Three Colorado athletes who will compete at the Olympics can run — a long ways, and fast.
What to know: The long-distance events include ones we're familiar with: 5,000-meter is a 5K or 3.1 miles, and 10,000-meter is the 10K or 6.2 miles.
- The 25-year-old is headed to her first Olympics and was a 12-time All-American at Stanford University. She runs with the Bowerman Track Club.
- Cranny finished at the top in the U.S. trials for the 5,000.
- Her parents were competitive triathletes.
William "Woody" Kincaid, a Littleton native, will run the 5,000 and 10,000 for the men's team.
- The 28-year-old won the U.S. trials in 10,000 and placed third in 5,000.
- This is the Columbine High School graduate's first Olympics. He's also a member of the Bowerman Track Club.
Paul Chelimo, 30, is a Kenya native who joined the Army's elite athlete program and gained U.S. citizenship.
- He is the reigning Olympic silver medalist in the 5,000.
- In March, his brother died unexpectedly in Colorado Springs, where Chelimo trains.
Track and field (steeplechase)
This quad of Colorado contenders can take anything life throws at them — and with record speed.
What to know: The four are competing in the 3,000-meter steeplechase, races that require runners to leap over barriers backed with small pools of water. (Yes, it's a bit strange. And very splashy.)
Meet the athletes: Hillary Bor, 31, is a two-time Olympian who lives in Colorado Springs. This past June, he placed first in the 3,000-meter steeplechase at the U.S. Olympic trials.
- He was born in Kenya and gained American citizenship after joining the U.S. Army. He is currently a sergeant serving at Fort Carson.
- He is originally from a small village in Kenya, where he was scouted to attend Texas Tech University on a track and field scholarship.
Emma Coburn, 30, of Crested Butte, is a three-time Olympian known for being the youngest U.S. runner to compete at the 2012 Olympic Games, when she was 21.
- The University of Colorado graduate has a sizable Instagram fanbase, with whom she shares how she trains, competes and kicks back with her husband (and high-school sweetheart).
Val Constien, 25, is an Edwards native and one-time Olympian who works as a customer support agent with a running tech company.
- The University of Colorado Boulder graduate is not only an athlete, but also a talented musician who plays the piano and French horn.
Colorado is sending two athletes to compete on the U.S. Olympic triathlon team.
What to know: The competition includes women's and men's individual triathlons along with a triathlon mixed relay — a new race making its Olympic premiere in Tokyo.
- The individual triathlon is a 1,500-meter swim, 40,000-meter bike and 10,000-meter run.
- The mixed relay includes four-member teams, with two women and two men. Each athlete swims 300 meters, cycles for 8,000 meters and runs for 2,000 meters before tapping in the next teammate to continue the race.
- She is a graduate of Mountain Range High School in Westminster.
- She turns 30 July 25, two days before she competes.
Kevin McDowell — a native of Geneva, Illinois, who calls Colorado Springs home — is a seven-time World Cup medalist and was USA Triathlon’s Junior Athlete of the Year in 2009 and 2010.
- The University of Colorado-Colorado Springs graduate recently celebrated 10 years cancer-free after overcoming a battle with Hodgkin's lymphoma.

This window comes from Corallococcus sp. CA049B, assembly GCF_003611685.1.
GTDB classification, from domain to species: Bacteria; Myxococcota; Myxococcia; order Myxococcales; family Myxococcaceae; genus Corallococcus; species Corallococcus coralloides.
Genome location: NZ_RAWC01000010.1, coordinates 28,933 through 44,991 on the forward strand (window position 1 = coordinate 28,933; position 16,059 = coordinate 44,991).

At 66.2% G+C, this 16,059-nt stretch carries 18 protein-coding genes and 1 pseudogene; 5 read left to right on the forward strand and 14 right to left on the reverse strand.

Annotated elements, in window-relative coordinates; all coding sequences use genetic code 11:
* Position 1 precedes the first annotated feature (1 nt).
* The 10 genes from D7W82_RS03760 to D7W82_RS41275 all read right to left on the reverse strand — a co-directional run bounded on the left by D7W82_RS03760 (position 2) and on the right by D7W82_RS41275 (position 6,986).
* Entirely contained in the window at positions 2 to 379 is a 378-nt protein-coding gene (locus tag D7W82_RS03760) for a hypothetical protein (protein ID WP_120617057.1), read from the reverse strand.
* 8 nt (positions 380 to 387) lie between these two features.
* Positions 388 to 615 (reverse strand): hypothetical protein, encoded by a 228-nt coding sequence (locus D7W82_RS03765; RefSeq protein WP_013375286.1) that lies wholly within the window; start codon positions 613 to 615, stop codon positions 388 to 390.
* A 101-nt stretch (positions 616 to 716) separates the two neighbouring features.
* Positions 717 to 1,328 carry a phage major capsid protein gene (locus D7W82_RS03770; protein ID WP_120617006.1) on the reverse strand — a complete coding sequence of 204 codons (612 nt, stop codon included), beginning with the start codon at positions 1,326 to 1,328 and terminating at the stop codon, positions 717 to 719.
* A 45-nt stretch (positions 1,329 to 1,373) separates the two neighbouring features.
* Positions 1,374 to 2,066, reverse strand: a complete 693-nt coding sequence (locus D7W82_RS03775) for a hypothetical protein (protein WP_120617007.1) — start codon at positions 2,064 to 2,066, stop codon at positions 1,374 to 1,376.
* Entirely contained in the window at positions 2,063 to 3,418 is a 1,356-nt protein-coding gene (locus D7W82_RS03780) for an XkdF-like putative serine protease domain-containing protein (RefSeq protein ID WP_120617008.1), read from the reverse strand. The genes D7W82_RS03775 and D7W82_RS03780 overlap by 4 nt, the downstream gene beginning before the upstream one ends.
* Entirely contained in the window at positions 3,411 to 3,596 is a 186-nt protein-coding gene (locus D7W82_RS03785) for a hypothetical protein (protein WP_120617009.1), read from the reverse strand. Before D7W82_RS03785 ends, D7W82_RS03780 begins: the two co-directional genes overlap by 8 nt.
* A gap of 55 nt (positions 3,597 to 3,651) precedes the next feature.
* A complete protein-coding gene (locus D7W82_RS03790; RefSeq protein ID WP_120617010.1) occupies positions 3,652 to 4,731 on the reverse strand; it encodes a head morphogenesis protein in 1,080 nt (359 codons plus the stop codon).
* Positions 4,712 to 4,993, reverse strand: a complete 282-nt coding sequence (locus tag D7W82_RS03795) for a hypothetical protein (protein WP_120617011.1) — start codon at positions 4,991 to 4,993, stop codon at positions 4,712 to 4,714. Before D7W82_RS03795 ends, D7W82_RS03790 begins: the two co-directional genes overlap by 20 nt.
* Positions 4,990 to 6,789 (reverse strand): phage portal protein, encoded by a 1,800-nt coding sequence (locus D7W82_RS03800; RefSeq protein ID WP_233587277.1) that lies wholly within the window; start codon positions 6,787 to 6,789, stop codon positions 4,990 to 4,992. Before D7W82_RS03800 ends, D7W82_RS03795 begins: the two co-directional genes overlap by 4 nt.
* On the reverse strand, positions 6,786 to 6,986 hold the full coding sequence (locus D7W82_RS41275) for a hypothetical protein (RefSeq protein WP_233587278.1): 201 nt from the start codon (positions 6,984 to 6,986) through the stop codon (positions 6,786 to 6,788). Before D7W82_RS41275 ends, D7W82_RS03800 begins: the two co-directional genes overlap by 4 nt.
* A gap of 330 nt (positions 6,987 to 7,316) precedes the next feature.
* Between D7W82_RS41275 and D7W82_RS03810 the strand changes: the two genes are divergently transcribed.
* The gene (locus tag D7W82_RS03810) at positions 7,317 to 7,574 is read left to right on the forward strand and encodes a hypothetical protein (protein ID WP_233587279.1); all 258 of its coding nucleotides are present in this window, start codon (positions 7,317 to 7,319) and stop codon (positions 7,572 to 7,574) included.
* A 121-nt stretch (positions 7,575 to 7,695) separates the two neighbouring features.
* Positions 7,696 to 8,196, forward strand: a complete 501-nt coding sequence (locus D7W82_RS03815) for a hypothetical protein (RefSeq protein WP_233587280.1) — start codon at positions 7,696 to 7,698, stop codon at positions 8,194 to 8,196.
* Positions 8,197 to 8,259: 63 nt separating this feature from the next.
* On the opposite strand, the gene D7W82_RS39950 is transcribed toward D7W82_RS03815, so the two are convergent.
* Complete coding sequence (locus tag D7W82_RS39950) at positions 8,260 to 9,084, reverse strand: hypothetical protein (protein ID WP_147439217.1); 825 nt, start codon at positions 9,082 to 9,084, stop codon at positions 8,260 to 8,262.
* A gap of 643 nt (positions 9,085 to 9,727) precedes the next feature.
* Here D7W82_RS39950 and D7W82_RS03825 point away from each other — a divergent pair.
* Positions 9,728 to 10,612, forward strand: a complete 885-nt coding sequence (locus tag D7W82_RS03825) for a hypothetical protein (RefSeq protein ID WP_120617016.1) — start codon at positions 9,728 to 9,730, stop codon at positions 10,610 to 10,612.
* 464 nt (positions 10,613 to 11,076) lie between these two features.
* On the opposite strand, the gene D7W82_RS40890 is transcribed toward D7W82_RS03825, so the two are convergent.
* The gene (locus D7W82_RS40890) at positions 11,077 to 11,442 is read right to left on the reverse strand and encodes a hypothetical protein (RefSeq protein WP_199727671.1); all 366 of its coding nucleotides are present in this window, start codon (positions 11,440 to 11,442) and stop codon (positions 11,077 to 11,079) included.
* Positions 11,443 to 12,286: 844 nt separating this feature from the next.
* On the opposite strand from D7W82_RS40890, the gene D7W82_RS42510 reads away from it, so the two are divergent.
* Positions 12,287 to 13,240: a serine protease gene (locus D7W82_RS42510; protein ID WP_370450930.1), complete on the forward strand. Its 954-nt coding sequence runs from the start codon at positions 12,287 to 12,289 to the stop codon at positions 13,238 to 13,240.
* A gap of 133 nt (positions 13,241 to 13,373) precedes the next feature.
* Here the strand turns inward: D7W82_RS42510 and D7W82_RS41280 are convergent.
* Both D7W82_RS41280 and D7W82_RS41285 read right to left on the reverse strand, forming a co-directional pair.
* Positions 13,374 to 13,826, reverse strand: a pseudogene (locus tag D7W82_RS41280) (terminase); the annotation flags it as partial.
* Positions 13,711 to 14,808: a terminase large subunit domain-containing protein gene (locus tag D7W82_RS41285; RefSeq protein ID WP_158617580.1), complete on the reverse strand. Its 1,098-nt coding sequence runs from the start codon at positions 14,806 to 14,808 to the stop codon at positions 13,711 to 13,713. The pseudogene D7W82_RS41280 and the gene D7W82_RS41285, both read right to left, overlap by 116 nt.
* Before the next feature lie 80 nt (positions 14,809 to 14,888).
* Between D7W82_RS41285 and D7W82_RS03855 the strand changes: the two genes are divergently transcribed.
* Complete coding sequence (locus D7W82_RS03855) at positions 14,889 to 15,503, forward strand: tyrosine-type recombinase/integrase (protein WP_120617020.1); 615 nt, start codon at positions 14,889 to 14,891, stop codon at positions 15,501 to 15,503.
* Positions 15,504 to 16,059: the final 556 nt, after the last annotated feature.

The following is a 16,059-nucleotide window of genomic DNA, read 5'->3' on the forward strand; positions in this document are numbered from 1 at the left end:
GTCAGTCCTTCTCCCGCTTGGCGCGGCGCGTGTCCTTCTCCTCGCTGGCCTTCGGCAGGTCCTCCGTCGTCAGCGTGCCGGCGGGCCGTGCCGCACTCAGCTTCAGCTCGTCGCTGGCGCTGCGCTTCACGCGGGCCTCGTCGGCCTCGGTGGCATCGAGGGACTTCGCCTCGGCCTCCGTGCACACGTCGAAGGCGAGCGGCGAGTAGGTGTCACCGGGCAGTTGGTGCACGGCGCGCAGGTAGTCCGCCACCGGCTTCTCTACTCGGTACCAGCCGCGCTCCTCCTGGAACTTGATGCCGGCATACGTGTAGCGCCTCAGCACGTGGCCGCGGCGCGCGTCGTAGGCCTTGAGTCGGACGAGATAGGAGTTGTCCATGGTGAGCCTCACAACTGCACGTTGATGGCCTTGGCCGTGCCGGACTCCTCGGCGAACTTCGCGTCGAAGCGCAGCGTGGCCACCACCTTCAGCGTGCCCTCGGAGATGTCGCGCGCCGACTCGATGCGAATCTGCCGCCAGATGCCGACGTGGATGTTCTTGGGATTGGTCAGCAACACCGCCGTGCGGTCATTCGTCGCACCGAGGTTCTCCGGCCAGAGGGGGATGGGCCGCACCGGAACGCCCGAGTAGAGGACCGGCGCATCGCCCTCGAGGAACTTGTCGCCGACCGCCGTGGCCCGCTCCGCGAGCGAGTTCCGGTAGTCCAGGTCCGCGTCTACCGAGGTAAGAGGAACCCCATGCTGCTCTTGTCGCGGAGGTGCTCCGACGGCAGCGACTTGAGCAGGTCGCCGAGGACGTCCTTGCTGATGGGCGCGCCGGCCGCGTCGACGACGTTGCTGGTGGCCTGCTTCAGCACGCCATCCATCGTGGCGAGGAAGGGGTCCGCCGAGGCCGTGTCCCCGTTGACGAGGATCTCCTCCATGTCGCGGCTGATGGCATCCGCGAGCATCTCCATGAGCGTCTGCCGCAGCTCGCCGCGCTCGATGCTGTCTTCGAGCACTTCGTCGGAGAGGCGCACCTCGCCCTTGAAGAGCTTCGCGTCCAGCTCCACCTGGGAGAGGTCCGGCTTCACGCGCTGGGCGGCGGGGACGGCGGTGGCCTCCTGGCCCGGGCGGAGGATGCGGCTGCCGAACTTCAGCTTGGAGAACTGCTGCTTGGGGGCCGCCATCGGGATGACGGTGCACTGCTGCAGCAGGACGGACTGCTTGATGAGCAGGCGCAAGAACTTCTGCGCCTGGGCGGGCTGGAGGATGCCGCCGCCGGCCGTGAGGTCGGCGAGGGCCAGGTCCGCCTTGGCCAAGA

- He turns 29 Aug. 1.
Haleigh Washington: The 25-year-old middle position player set state records at her Colorado Springs high school and led Penn State University to the 2014 NCAA championship title as a freshman.
- A member of the national team since 2018, the 6-foot-3-inch Washington plays professionally in Italy.
- She was named best blocker at the 2019 Volleyball Nations League, where the U.S. won gold.
Jordyn Poulter: At 23, the 6-foot-2-inch Poulter is the youngest player on the roster. She was honored as the nation's top setter at Eaglecrest High School in Aurora and an All-American at University of Illinois.
- She joined the U.S. team in 2018, the same year she began to play professionally in Italy.
- In 2019, she helped the U.S. get silver at the 2019 NORCECA Continental Championship and was named best setter.
Colorado will send four wrestlers to the Olympics — two men and two women.
What to know: The men are both competing in the Greco-Roman discipline while the women will tackle freestyle, all in different weight classes.
- The two styles are similar in scoring and format, with competitors trying to pin their opponents or score points with moves based on difficulty.
- The difference in Greco-Roman wrestling is that it prohibits holding an opponent below the waist and use of the legs for offense or defense.
Of note: Greco-Roman wrestling is one of the nine original sports featured at the first Olympic Games.
Gray, 30, is a Denver native, Bear Creek High School graduate and trains in Colorado Springs. She will compete in the 76kg (167-pound) division.
- In the 2016 Olympics, she wrestled with an injured shoulder that later required surgery.
- When the pandemic postponed the Games, Gray said she delayed motherhood for one more year to compete.
Jacarra Winchester, 28, grew up in California but moved to Colorado Springs to train. This is her Olympic debut after an injury sidelined her in 2016.
- She is the 2019 world champion in the freestyle 53kg (117-pound) class.
- Winchester says she was bullied as a child due to a lisp, and had to learn how to fight.
- The Fountain native, who turned 24 on July 24, won gold in the 2020 Pan-American Championships.
- He finished third in the U.S. trials in 2016 at age 18. His first coach suggested he use his middle name because it sounded tougher.
Ildar Hafizov, 32, is an Army sergeant and trains as part of the service's elite athlete program in Colorado Springs.